Utah Family Law, LC | | 801-466-9277

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Dividing Military Pensions and Benefits

Most divorces are complicated by nature. Throw in the fact that one or more of the divorcing parties is a military service member, or has military benefits, and the divorce becomes really complicated.

Fortunately, the Uniform Service Former Spouses’ Protection Act (USFSPA)(i) addresses some military related issues such as service member’s military retirement pay, service member’s Survivor Benefit Plan (SBP), service member spouses’ access to commissary and exchange, and service member spouses’ access to healthcare benefits. It is important to note that the USFSPA does not automatically confer any of these benefits to a military service member’s spouse upon divorce. The USFSPA is guidelines that allow states to treat disposable military retired pay (more on this in a moment) benefits as marital property according to the state in which the divorce is filed.

A little note about jurisdiction: before starting any divorce action, you must know if the court in which you are planning to file for divorce has jurisdiction over your divorce case. If you are uncertain of your desired court’s jurisdiction over your divorce action, consult a good attorney first.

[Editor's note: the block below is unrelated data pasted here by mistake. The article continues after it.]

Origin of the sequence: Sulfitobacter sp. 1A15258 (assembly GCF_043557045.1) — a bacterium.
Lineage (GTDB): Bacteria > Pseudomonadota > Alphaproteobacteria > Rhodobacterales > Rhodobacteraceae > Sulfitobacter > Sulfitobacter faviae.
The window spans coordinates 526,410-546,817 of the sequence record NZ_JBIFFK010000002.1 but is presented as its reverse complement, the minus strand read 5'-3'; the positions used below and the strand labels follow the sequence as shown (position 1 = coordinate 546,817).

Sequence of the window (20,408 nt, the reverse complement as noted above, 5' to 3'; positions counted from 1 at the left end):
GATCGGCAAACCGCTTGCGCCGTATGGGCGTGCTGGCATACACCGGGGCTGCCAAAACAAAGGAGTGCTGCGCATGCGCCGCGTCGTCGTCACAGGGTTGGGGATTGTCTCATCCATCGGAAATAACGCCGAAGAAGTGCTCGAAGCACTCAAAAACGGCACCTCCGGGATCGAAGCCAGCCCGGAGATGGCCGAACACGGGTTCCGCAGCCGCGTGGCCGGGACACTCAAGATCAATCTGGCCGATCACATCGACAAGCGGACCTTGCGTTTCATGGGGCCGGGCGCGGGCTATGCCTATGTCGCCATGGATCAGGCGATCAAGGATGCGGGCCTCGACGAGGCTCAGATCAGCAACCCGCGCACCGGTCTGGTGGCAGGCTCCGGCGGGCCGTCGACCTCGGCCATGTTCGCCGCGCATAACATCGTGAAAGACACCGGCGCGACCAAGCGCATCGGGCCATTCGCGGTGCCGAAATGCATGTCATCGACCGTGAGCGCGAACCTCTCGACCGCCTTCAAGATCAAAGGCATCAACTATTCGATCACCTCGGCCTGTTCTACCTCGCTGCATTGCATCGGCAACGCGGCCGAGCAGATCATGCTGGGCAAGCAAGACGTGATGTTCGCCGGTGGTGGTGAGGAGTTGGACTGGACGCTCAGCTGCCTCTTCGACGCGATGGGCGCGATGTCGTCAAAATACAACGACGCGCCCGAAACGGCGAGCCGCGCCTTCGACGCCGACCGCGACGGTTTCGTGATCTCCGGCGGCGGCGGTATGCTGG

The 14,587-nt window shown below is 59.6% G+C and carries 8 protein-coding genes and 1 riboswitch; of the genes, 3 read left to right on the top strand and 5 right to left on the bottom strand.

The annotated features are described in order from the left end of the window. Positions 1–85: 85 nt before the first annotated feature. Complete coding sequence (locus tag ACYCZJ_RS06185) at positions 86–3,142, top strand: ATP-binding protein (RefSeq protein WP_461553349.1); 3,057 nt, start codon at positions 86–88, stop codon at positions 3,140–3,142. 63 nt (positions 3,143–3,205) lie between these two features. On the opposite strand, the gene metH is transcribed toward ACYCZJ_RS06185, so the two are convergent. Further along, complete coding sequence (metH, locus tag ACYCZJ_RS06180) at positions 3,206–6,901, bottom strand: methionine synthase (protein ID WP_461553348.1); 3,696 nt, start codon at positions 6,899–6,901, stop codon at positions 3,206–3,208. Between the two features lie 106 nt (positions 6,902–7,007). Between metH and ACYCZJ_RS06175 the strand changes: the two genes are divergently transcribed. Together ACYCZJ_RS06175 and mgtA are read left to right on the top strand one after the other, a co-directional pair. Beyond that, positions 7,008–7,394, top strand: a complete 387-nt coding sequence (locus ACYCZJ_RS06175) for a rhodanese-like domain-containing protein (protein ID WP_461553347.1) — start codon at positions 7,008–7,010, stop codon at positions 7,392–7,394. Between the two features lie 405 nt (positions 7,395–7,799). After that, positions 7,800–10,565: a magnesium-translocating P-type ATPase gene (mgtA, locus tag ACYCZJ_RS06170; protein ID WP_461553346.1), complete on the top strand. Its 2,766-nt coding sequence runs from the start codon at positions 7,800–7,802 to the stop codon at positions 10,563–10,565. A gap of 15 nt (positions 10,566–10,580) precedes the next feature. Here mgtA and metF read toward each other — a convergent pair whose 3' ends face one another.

In the State of Utah military retirement benefits accrued in whole or in part during the marriage are divisible.(ii) This means that courts in Utah treat disposable military pensions just as they would any pension or retirement benefit from any other employer.

What is disposable vs. non-disposable military retired pay? For tax purposes, some military service members have the option of waiving a portion of their military retired pay in order to receive non-taxable Veteran’s Administration (“VA”) disability compensation. The gross amount of gross disposable retirement compensation that can be split in a divorce action is reduced.(iii) This can be a headache for courts when trying to divide military retirement pay. Before you try to exploit this potential option, consider that some courts will try to bring the divorcing parties to a financial position where they were before waiving military retirement pay. On the other hand, the courts may also look at a spouse’s waiving of military retirement pay as way of fraudulently attempting to avoid divorce decree obligations. In either case, it is very important to consult go good attorney before attempting to change the way you receive your military retirement pay and other benefits.

You can download a PDF version of the USFSPA manual by clicking this link or by going here:

Utah Family Law, LC | 801-466-9277 |

(i) 10 U.S.C. 1408: The Uniformed Services Former Spouses’ Protection Act (
(ii) Utah Code § 30-3-5 and Green v. Green, 751 P.2d 827 (Utah Ct. App 1988)
(iii) See Mansell v. Mansell, 490 U.S. 581 (1989) (holding that former spouses cannot be awarded any portion of waived disability compensation)